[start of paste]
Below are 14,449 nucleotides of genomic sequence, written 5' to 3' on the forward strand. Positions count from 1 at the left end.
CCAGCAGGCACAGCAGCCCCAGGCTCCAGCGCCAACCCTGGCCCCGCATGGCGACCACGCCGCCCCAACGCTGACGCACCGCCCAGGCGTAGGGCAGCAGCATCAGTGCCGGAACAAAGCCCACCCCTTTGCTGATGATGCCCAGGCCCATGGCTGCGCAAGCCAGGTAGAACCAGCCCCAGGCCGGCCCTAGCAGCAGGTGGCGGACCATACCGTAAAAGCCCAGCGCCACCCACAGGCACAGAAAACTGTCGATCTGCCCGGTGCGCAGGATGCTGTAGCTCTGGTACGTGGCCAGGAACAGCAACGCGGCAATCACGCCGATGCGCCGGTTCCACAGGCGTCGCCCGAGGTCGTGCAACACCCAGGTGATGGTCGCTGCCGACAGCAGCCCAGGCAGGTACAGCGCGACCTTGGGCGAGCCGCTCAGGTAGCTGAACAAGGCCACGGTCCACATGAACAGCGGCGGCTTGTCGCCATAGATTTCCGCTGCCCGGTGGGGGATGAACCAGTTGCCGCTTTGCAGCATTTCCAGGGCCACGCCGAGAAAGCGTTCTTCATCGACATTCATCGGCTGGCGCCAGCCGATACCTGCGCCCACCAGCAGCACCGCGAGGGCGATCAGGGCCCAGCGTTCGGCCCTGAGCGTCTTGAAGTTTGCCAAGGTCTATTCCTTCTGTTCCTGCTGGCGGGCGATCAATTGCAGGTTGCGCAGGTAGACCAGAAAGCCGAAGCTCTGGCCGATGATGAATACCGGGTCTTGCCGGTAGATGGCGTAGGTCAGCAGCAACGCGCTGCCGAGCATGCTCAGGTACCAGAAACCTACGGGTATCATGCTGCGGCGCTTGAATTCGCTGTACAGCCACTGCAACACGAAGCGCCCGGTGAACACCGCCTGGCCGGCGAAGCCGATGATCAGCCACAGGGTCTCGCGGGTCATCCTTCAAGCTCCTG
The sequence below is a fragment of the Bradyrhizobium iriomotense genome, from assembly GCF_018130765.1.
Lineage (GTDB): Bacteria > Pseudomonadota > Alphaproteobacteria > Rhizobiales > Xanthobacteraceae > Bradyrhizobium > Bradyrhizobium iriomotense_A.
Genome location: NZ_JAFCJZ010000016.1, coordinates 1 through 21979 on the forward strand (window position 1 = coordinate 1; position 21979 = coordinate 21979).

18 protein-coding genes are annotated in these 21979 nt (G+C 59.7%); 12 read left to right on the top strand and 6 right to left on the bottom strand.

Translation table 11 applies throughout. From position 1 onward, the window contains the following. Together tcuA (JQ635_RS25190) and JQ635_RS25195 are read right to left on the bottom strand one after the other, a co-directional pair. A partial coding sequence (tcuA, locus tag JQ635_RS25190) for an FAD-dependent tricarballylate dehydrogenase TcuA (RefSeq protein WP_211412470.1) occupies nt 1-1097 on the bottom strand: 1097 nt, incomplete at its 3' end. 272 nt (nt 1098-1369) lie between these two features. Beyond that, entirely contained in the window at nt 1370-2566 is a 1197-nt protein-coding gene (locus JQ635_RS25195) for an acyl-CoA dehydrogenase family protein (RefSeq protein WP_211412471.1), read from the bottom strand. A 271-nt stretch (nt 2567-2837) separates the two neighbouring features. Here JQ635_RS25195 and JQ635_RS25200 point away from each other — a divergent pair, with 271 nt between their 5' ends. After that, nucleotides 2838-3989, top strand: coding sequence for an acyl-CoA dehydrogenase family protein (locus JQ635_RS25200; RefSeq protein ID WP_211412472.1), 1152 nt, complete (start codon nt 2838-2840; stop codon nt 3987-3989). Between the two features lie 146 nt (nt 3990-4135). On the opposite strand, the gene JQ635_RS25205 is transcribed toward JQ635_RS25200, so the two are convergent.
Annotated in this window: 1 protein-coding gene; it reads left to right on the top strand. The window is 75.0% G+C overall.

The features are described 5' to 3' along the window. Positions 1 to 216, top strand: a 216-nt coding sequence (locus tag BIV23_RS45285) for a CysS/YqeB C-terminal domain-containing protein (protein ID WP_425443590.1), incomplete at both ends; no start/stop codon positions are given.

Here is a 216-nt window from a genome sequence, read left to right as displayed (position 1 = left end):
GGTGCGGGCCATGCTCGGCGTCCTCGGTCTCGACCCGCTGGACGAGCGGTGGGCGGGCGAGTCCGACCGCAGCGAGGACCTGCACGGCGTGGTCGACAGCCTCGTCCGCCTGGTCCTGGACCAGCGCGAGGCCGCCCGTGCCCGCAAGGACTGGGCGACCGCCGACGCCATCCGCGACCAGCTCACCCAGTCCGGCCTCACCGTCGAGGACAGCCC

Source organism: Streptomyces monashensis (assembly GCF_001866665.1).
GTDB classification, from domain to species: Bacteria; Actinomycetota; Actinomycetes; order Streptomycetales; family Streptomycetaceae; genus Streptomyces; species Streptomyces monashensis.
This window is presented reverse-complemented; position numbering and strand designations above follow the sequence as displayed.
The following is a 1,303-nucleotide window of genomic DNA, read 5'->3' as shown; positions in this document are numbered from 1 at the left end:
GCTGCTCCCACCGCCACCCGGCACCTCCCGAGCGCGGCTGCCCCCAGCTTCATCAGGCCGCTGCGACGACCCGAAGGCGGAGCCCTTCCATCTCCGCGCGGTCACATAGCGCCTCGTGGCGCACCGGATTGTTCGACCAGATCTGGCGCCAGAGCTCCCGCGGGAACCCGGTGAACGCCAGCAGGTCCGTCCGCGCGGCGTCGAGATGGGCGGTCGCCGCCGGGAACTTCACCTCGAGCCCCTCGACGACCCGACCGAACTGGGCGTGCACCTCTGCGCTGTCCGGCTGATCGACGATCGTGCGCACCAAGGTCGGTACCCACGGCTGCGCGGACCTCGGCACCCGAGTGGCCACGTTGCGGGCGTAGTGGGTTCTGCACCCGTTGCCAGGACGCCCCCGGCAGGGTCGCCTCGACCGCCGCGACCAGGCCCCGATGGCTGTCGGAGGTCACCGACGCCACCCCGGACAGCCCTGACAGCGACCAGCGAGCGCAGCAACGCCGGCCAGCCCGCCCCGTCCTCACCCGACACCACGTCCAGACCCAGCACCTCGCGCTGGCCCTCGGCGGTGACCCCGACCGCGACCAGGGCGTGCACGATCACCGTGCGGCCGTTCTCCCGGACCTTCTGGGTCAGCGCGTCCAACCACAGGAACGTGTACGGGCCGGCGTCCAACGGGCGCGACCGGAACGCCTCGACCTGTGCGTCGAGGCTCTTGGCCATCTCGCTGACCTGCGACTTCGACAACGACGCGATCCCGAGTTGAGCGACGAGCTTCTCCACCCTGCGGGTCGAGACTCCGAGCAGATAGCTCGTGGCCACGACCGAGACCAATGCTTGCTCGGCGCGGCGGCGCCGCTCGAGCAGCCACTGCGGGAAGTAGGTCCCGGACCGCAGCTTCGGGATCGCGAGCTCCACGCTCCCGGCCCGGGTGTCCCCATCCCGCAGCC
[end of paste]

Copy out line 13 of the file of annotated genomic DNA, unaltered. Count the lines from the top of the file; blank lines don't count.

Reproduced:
GTDB classification, from domain to species: Bacteria; Actinomycetota; Actinomycetes; order Streptomycetales; family Streptomycetaceae; genus Streptomyces; species Streptomyces monashensis.